Cooksditch Stream Restoration in Faversham

The Cooksditch Stream restoration project in Faversham is an amazing project that is being led by Lesley Seager and has been supported by Mayor Alison Reynolds, Councillor Chris Williams and Councillor Hannah Perkin, in getting the project up and running.


The stream runs along the main public walk through the Queen Elizabeth School fields and is very precious to the community. The aim of this project is not only to clear years of household waste from the stream but also to re-plant in and out of the water to encourage wildlife back in; the volunteers have already made an incredible transformation to the stream which will make a wonderful difference.

They have already raised a wonderful £700 for the restoration of a £1000 target; the support from the local community means the world and every penny will help give the wildlife of the stream a fighting chance.

All money raised will be put to nesting boxes, kingfisher tunnels, trees, shrubs, plants, bulbs, wildflowers, seeds and possibly some tools later for regular maintenance. Kingfishers have been seen flying around the area and so Lesley is hoping to install new nesting tunnels where possible.

With all the amount of new development in Faversham it is extremely important to protect every little area we can for wildlife. Once complete, this tiny fresh water stream will be a haven for all wildlife and will encourage a whole new eco-system for this area.

The volunteers have had to dig out the bramble roots by the bridge which is incredibly important as when the council sweep the alleyway, they throw it over the fence which has buried more household rubbish. A very healthy bumble bee nest in the side of the bank was another positive discovery and they have been finding others over the past couple of months which they are looking forward to sharing with the community. Lesley has also introduced Cookie the Slow Worm, Cooksditch’s newest resident to the stream and he has very much been enjoying his new home.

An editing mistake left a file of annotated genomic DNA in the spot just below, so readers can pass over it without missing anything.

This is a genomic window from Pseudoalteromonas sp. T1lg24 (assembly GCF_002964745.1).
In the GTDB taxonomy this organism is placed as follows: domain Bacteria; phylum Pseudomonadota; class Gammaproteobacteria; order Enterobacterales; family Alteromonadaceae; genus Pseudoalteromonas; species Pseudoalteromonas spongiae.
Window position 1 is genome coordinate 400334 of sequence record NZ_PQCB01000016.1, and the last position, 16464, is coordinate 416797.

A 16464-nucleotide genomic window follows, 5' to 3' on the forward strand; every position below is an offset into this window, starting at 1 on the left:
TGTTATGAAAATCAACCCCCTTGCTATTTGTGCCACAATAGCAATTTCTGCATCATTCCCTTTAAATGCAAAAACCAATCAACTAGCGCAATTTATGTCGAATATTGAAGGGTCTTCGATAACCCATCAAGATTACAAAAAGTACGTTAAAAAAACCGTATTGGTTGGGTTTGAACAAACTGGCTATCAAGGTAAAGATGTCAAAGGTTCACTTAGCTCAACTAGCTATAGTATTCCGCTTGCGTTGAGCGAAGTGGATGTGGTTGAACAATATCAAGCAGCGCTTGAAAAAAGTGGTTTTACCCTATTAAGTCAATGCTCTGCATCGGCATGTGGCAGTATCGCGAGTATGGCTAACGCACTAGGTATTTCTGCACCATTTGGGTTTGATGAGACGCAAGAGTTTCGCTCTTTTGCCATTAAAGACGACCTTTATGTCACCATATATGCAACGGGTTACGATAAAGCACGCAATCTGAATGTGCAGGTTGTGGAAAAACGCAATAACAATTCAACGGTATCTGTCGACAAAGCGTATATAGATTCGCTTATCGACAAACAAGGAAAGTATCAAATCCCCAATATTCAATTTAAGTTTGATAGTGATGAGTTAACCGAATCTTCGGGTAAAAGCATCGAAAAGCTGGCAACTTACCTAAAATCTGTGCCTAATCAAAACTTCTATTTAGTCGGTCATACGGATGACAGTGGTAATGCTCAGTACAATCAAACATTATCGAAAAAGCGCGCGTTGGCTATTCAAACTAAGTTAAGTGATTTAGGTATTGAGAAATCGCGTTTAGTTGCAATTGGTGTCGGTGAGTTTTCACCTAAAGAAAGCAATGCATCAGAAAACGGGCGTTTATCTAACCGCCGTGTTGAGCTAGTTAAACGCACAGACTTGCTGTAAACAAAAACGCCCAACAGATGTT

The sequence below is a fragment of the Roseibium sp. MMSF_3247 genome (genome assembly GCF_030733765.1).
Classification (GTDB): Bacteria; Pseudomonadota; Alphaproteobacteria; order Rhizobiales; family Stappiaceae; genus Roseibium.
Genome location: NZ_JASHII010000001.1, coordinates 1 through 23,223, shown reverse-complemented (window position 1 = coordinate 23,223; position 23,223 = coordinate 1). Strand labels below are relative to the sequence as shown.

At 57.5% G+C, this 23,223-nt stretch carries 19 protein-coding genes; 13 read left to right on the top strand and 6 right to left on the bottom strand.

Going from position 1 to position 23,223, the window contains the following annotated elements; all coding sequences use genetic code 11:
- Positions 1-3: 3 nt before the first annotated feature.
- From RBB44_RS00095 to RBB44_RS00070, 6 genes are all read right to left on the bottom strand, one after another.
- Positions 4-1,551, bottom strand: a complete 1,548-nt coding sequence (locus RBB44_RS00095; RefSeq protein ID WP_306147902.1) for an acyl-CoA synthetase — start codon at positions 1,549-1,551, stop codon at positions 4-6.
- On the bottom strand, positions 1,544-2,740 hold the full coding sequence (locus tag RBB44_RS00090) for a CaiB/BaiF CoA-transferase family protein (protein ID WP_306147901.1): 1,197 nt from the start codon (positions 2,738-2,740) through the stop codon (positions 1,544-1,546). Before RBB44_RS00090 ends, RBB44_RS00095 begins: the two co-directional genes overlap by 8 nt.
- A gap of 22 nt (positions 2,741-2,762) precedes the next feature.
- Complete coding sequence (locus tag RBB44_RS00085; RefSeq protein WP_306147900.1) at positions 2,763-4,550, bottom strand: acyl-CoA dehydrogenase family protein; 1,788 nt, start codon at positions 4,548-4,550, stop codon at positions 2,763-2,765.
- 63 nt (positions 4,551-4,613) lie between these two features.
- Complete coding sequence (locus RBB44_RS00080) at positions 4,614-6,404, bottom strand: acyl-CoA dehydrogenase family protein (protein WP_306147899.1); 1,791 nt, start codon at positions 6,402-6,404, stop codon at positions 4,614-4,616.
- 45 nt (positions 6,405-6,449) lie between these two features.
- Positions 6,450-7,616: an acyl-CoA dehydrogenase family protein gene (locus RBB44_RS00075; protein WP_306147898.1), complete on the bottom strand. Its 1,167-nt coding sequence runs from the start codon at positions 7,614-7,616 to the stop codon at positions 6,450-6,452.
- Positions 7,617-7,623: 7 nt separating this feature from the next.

Lesley and Hollie told CommunityAd, “We cannot thank everyone enough for the support so far. Progress so far has been amazing and I would like to thank all volunteers who have worked very hard so far. It warms the heart to know so many Faversham people want this done. We even have people coming from the other side of town to look.”

The volunteers work hard every Sunday morning on the stream and have been getting litter out of stream and they will soon be re-planting wildlife plants, trees, seeds and shrubs in the stream. They now have three different bee colonies nesting in a section of the bank, they have planted lots of hardy salvias, hawthorne saplings and the crab apple and they are all looking wonderful.

Lesley was also sent a very special letter from Mr Anderson, the Head Teacher at the Queen Elizabeth School, who was delighted to hear about the project and wanted to thank the volunteers for their hard work and efforts in transforming this lovely piece of land. He also informed Lesley that the school will now be introducing an Environmental Science AS course for students and using Cooksditch as part of this new course, which is fantastic for news for both the students and everyone involved in the project, to see their hard work appreciated.


You can follow the process of the restoration by searching Cooksditch Stream – Faversham on Facebook (or clicking our link) and support them via their fundraiser.

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